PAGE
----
Sin and How We Commit It (3)
Sunday, September 2, 2018
Note: This is the third installment on this important subject. Please see the previous two bulletins for the other two installments.
We commit sin when we condemn what God has authorized.The Spirit spoke of some that “shall depart from the faith in latter times.” Among their sins would be “forbidding to marry and commanding to abstain from meats which God hath created to be received” (I Tim. 4:1-4). No man has a right to forbid what God has authorized (I Cor. 9:5). We have those today who teach that the church cannot help anyone who is a sinner from the funds collected on the Lord's day. They teach that we (collectively) cannot “visit the fatherless and the widows in their affliction” even though we are taught by James to do that very thing (James 1:27). To condemn what God has authorized, to make laws where God has not made them is as grave a sin as to do what he has specifically forbidden us to do. No man has a right to condemn anything authorized by God.
We commit sin when we fail to respond to human needs. Those on the left side who were condemned to “eternal destruction” were there because they had failed to meet human needs. Jesus said, “For I was an hungered, and ye gave me no meat: I was thirsty, and ye gave me no drink: I was a stranger, and ye took me not in: naked, and ye clothed me not: sick, and in prison, and ye visited me not. Then shall they also answer him, saying, Lord, when saw we thee an hungered, or athirst, or a stranger, or naked, or sick, or in prison, and did not minister unto thee? Then shall he answer them, saying, Verily I say unto you, Inasmuch as ye did it not to one of the least of these, ye did it not to me. And these shall go away into everlasting punishment” (Matt. 25:42-46). The same thing seems to be true of the rich man in Luke 16. It is implied there that he failed to meet the needs of the beggar Lazarus. James asks the rhetorical question, “If a brother or sister be naked, and destitute of daily food, And one of you say unto them, Depart in peace, be ye warmed and filled; notwithstanding ye give them not those things which are needful to the body; what doth it profit?” (James 2:15-16). John warns that “who hath this worlds good, and seeth his brother have need, and shutteth up his bowels of compassion from him, how dwelleth the love of God I him?” (I John 3:17). Clearly, to fail to meet human needs is a sin.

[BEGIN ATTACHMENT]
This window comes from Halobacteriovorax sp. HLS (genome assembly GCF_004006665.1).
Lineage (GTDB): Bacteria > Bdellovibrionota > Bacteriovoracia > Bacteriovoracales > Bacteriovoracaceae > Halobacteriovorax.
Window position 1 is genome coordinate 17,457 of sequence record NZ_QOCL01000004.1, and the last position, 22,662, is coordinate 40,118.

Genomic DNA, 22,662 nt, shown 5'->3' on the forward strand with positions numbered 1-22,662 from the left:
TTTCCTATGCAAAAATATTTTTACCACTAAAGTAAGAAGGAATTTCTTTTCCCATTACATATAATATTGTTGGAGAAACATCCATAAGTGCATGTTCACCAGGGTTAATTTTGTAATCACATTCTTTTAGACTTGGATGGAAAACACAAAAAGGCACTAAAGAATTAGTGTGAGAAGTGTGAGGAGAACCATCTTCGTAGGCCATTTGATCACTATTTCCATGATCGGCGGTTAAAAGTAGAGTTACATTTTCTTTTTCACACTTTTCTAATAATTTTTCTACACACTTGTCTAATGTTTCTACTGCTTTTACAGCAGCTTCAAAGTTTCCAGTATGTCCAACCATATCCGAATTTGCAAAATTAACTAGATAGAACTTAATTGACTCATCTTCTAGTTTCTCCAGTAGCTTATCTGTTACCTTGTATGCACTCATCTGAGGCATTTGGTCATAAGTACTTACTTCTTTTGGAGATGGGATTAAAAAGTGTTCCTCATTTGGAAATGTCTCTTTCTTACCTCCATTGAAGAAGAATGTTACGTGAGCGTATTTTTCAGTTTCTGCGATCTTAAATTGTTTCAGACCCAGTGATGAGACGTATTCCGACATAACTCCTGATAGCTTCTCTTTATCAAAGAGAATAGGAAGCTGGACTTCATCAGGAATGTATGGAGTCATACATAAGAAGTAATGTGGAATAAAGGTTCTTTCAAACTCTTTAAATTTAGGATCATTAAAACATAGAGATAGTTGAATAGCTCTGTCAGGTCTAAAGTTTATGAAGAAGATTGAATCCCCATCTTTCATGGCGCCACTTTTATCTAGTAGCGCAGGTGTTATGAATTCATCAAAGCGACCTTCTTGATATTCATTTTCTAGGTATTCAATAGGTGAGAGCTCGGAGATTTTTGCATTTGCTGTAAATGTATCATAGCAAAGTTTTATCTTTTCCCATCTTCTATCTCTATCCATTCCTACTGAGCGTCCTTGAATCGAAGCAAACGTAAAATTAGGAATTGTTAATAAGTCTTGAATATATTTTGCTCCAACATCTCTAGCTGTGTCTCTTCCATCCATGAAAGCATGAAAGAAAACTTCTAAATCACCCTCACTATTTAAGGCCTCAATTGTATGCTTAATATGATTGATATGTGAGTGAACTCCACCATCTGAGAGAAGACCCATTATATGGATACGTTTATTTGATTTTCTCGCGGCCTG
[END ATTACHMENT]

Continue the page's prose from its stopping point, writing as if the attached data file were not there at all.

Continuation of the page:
We sin when we violate our conscience. Paul told his brethren at Rome, “He that doubteth is damned if he eat, because he eateth not of faith: for whatsoever is not of faith is sin” (Rom. 14:23). Even though one's conscience is not always reliable, as in Saul's case, (Acts 23:1) nevertheless we are not to violate it by doing something that we believe to be sinful. John said, “Beloved, if our heart condemn us not, then have we confidence toward God” (I John 3:21). He had just stated in the verse prior to this one, “For if our heart condemn us, God is greater than our heart, and knoweth all things.” The warning is don't violate your conscience by doing something you believe to be sinful; but before you can totally depend upon your conscience, be sure that it has been taught accurately from God's word. (To be continued.)
Paul M. Wilmoth